Festival of Games’ Irina Voblaia talks applying sandbox MMO principles to the game design
Continuing our ongoing look at the Dutch video game market I decided to introduce you the Pitch & Match event.
Pitch & Match is produced by the Festival of Games and offers an effective business platform for the deal makers within the games and digital media industries.
It features business sessions where parties meet to discuss mutual interests: it may well be a publishing deal, new project acquisition, outsourcing, codevelopment, IP and licensing rights, investment opportunities and anything else to agree upon.
Among the attendees of the Festival of Games participating in the Pitch & Match 2010 is MMO Life. MMO Life sets to own the world’s largest portfolio of popular, local and successful MMO, RPG and related domains. At MMO Life they strive to deliver the right titles to the right audience.
The intention of this article in particular is to explore the industry where MMO Life operates.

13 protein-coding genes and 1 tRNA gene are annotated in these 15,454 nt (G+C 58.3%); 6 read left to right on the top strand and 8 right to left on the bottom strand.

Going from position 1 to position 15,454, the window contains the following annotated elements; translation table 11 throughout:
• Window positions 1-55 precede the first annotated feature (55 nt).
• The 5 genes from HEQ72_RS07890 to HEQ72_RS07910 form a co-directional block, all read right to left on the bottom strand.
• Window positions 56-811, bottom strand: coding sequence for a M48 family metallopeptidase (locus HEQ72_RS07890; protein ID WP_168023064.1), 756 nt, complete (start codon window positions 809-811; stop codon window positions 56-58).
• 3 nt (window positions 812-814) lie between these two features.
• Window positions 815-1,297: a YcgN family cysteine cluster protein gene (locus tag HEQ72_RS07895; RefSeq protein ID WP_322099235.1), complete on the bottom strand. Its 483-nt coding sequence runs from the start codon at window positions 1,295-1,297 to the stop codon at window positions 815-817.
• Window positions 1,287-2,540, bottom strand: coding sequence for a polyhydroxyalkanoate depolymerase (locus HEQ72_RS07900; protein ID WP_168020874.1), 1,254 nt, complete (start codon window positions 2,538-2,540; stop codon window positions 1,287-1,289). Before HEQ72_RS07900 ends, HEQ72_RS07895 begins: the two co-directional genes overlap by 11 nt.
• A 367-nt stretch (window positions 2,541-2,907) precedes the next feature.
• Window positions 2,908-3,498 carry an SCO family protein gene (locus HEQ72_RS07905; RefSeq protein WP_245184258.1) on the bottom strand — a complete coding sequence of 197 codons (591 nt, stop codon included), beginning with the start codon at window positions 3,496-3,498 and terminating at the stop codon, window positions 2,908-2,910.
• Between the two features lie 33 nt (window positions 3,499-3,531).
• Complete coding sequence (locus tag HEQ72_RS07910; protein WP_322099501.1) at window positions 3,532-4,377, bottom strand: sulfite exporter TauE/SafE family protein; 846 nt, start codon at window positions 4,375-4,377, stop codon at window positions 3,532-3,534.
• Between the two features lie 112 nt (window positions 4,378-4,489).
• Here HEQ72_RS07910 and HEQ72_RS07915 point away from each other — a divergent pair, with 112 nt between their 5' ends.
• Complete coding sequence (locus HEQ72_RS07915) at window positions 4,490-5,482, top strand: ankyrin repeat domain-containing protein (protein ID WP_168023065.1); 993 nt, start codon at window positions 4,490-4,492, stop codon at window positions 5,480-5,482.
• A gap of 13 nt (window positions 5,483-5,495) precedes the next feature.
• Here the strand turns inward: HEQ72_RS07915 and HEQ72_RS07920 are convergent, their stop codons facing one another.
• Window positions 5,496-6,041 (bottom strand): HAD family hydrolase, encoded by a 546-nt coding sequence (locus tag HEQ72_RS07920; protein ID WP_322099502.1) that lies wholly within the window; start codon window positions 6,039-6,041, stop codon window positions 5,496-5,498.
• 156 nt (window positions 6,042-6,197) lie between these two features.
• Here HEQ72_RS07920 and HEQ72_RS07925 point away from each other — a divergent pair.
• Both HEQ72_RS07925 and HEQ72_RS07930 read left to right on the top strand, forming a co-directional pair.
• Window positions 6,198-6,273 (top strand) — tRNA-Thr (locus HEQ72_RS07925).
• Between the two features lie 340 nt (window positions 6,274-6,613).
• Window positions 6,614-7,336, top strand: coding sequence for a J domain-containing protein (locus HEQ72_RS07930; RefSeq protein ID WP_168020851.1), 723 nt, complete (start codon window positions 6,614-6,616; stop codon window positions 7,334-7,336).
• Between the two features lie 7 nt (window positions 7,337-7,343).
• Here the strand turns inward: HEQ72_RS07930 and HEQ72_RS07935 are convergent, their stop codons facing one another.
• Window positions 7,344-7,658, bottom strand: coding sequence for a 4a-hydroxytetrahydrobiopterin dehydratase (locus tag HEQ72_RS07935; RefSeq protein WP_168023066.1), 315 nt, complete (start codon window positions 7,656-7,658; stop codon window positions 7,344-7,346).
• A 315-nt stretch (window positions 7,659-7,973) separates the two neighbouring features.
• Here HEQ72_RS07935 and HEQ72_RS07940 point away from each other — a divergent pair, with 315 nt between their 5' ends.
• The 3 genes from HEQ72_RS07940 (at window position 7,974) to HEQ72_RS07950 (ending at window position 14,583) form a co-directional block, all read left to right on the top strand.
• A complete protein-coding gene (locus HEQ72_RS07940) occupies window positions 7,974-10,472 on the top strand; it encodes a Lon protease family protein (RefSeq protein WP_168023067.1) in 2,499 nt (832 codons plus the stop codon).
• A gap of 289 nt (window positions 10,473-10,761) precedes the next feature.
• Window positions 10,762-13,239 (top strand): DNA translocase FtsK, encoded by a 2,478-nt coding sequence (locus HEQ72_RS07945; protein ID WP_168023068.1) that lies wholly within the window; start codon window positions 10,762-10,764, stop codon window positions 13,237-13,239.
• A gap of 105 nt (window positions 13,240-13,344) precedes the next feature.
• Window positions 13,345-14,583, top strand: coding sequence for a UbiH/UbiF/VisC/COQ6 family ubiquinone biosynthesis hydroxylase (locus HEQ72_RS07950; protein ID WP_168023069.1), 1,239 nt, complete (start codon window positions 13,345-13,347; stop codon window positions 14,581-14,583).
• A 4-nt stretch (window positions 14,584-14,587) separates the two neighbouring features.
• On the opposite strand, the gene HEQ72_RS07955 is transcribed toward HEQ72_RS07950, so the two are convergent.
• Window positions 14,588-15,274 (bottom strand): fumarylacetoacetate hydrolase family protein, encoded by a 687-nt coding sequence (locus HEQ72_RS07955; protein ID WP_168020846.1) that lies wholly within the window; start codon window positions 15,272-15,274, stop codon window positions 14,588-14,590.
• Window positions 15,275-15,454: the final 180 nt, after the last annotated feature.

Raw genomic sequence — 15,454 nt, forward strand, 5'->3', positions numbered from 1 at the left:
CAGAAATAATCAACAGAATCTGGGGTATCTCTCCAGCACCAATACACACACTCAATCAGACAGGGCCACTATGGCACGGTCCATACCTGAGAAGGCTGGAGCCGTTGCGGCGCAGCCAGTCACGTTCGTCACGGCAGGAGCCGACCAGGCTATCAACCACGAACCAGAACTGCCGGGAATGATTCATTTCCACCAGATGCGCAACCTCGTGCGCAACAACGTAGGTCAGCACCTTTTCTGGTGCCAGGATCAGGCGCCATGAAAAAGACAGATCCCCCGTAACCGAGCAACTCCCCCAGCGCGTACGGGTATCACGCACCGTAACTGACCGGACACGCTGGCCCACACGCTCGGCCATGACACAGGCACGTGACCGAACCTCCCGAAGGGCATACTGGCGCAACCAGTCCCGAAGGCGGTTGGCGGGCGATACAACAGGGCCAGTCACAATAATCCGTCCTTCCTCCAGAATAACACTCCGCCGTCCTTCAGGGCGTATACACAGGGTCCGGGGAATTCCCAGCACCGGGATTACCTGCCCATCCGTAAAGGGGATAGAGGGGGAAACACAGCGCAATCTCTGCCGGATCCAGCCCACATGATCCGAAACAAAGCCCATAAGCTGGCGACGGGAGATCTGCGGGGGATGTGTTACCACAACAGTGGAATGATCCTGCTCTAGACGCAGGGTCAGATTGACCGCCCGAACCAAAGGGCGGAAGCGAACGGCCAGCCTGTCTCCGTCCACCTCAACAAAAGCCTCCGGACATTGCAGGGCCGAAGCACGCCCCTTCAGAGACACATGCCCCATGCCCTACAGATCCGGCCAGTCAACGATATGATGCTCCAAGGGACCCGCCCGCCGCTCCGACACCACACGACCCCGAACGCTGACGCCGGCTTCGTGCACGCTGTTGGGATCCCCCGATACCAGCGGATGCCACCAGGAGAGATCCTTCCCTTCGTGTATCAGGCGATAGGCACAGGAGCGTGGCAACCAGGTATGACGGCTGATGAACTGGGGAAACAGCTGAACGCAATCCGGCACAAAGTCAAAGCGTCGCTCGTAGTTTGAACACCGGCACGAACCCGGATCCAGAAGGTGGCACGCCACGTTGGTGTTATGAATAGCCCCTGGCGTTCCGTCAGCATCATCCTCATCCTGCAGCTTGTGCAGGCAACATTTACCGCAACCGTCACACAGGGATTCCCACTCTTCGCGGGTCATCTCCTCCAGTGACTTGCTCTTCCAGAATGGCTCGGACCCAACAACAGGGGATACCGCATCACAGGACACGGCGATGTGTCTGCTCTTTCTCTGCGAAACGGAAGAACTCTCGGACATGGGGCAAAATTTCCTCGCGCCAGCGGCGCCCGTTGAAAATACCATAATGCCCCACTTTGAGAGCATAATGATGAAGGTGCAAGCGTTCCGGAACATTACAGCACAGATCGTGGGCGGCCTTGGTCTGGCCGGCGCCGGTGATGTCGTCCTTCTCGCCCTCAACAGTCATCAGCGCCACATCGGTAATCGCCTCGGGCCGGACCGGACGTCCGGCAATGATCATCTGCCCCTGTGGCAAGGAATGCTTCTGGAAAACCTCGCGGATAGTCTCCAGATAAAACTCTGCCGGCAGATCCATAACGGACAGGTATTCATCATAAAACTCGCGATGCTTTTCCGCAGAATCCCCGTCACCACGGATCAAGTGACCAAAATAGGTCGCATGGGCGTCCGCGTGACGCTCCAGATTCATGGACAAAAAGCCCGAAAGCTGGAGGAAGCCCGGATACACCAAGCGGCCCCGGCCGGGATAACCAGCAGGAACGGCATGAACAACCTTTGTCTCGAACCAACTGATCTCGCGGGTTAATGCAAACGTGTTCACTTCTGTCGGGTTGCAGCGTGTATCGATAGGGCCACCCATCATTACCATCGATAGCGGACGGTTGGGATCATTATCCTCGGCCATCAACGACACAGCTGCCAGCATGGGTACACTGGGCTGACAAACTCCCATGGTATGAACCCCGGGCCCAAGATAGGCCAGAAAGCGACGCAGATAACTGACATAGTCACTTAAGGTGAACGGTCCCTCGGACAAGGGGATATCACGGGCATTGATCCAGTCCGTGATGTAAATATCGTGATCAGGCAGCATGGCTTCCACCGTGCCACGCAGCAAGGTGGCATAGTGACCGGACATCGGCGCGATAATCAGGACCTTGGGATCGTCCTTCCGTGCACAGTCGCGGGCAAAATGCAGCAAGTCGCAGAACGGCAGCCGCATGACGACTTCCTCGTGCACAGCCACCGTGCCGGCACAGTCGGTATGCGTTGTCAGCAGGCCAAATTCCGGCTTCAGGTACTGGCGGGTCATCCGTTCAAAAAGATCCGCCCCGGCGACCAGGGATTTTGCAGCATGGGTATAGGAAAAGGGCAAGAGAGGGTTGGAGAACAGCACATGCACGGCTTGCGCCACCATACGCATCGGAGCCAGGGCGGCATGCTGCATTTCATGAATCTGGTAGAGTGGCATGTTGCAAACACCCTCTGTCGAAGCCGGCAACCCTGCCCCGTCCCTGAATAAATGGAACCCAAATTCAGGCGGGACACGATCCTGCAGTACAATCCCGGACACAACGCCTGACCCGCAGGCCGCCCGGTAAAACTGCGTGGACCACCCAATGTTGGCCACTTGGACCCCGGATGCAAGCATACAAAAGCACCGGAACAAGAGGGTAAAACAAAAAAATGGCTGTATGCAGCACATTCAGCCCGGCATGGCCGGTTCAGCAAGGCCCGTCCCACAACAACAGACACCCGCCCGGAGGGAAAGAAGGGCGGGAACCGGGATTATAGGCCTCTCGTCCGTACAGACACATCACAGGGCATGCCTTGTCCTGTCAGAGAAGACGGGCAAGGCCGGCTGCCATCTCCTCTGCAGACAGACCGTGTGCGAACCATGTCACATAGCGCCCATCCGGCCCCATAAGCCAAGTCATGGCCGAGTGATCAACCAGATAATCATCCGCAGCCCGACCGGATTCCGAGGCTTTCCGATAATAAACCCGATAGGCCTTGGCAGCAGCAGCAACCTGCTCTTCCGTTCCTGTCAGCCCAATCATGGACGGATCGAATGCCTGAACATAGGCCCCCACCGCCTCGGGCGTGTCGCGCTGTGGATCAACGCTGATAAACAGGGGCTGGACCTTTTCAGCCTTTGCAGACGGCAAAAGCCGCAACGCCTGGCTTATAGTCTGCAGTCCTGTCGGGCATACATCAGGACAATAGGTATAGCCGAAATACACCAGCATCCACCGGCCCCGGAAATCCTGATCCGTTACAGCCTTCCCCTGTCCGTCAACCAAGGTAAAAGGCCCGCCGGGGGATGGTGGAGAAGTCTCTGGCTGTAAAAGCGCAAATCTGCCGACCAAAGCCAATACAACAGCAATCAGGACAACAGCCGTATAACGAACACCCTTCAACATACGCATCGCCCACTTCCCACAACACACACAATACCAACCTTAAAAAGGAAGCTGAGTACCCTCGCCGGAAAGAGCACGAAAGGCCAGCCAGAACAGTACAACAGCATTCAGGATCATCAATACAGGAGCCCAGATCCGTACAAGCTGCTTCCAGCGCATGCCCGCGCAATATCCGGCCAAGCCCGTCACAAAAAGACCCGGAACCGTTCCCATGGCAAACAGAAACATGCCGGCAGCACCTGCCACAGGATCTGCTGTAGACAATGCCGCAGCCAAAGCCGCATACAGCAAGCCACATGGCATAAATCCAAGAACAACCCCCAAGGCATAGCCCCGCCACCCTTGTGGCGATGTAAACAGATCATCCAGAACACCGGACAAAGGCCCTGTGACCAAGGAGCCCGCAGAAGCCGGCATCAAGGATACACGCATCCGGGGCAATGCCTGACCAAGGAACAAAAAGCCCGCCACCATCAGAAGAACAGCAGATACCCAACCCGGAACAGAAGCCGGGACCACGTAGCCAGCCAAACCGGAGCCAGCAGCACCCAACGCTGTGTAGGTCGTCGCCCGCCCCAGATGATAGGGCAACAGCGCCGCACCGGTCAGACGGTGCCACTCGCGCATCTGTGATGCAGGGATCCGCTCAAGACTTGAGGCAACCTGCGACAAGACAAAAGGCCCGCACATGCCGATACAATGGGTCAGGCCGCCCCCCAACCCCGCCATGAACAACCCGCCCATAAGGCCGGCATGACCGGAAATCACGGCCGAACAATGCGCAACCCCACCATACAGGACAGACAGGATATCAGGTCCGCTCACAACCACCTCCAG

There is an understandable perception that the risk/reward ratio for MMOs make the investment in development “prohibitive”.
Although, taking into account multiple competitors in such a vibrant and growing market… What about the development costs - a bulk development budget? Development costs can be reduced where designers allow prayers to generate content and partners in production.
Most MMO developers would place their faith in gameplay mechanics that allow players to generate their own narratives, empowering them as content creators and partners in production. It is spoon-feeding of content that contributes to the bulk of MMO development costs.